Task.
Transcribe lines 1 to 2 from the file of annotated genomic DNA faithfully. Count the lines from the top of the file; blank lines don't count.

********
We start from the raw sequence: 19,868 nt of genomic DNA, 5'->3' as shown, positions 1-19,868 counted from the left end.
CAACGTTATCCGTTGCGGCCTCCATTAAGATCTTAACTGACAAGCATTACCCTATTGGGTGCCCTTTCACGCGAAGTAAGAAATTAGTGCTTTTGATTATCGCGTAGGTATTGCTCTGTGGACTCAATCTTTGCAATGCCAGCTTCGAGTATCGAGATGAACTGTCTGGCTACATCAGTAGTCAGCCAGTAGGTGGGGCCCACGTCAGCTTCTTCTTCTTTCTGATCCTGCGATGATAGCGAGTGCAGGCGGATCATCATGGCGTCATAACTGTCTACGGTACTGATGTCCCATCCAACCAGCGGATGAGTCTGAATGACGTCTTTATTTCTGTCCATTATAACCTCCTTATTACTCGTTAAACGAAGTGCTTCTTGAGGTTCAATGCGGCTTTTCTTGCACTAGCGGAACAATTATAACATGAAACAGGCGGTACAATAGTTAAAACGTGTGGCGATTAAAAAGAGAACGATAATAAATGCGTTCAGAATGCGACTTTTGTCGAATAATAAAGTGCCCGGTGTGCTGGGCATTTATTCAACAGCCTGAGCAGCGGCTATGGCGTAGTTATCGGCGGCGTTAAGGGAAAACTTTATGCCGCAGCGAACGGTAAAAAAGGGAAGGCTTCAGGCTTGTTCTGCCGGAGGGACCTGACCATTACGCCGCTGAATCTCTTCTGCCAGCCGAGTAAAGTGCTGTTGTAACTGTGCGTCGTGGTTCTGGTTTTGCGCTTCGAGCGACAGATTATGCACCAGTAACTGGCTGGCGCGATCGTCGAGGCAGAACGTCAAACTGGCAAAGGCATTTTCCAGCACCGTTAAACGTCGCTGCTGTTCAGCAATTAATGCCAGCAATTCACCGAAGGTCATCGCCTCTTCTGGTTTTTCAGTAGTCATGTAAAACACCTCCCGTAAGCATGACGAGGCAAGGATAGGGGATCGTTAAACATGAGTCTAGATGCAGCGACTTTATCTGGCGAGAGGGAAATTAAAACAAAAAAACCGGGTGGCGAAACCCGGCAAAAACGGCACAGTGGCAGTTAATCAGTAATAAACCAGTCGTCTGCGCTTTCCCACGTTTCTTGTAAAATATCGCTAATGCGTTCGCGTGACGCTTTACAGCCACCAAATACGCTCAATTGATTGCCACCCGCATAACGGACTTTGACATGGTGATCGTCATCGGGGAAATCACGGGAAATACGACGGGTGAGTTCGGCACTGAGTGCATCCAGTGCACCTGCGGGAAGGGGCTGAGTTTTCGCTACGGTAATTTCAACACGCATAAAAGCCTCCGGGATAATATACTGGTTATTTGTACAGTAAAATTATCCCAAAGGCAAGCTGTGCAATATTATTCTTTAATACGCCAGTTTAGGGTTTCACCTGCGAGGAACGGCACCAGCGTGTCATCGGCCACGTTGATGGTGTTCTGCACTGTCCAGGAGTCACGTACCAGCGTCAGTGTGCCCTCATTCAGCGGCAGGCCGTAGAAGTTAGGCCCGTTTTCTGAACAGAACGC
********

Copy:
We start from the raw sequence: 19,868 nt of genomic DNA, 5'->3' as shown, positions 1-19,868 counted from the left end.
CAACGTTATCCGTTGCGGCCTCCATTAAGATCTTAACTGACAAGCATTACCCTATTGGGTGCCCTTTCACGCGAAGTAAGAAATTAGTGCTTTTGATTATCGCGTAGGTATTGCTCTGTGGACTCAATCTTTGCAATGCCAGCTTCGAGTATCGAGATGAACTGTCTGGCTACATCAGTAGTCAGCCAGTAGGTGGGGCCCACGTCAGCTTCTTCTTCTTTCTGATCCTGCGATGATAGCGAGTGCAGGCGGATCATCATGGCGTCATAACTGTCTACGGTACTGATGTCCCATCCAACCAGCGGATGAGTCTGAATGACGTCTTTATTTCTGTCCATTATAACCTCCTTATTACTCGTTAAACGAAGTGCTTCTTGAGGTTCAATGCGGCTTTTCTTGCACTAGCGGAACAATTATAACATGAAACAGGCGGTACAATAGTTAAAACGTGTGGCGATTAAAAAGAGAACGATAATAAATGCGTTCAGAATGCGACTTTTGTCGAATAATAAAGTGCCCGGTGTGCTGGGCATTTATTCAACAGCCTGAGCAGCGGCTATGGCGTAGTTATCGGCGGCGTTAAGGGAAAACTTTATGCCGCAGCGAACGGTAAAAAAGGGAAGGCTTCAGGCTTGTTCTGCCGGAGGGACCTGACCATTACGCCGCTGAATCTCTTCTGCCAGCCGAGTAAAGTGCTGTTGTAACTGTGCGTCGTGGTTCTGGTTTTGCGCTTCGAGCGACAGATTATGCACCAGTAACTGGCTGGCGCGATCGTCGAGGCAGAACGTCAAACTGGCAAAGGCATTTTCCAGCACCGTTAAACGTCGCTGCTGTTCAGCAATTAATGCCAGCAATTCACCGAAGGTCATCGCCTCTTCTGGTTTTTCAGTAGTCATGTAAAACACCTCCCGTAAGCATGACGAGGCAAGGATAGGGGATCGTTAAACATGAGTCTAGATGCAGCGACTTTATCTGGCGAGAGGGAAATTAAAACAAAAAAACCGGGTGGCGAAACCCGGCAAAAACGGCACAGTGGCAGTTAATCAGTAATAAACCAGTCGTCTGCGCTTTCCCACGTTTCTTGTAAAATATCGCTAATGCGTTCGCGTGACGCTTTACAGCCACCAAATACGCTCAATTGATTGCCACCCGCATAACGGACTTTGACATGGTGATCGTCATCGGGGAAATCACGGGAAATACGACGGGTGAGTTCGGCACTGAGTGCATCCAGTGCACCTGCGGGAAGGGGCTGAGTTTTCGCTACGGTAATTTCAACACGCATAAAAGCCTCCGGGATAATATACTGGTTATTTGTACAGTAAAATTATCCCAAAGGCAAGCTGTGCAATATTATTCTTTAATACGCCAGTTTAGGGTTTCACCTGCGAGGAACGGCACCAGCGTGTCATCGGCCACGTTGATGGTGTTCTGCACTGTCCAGGAGTCACGTACCAGCGTCAGTGTGCCCTCATTCAGCGGCAGGCCGTAGAAGTTAGGCCCGTTTTCTGAACAGAACGC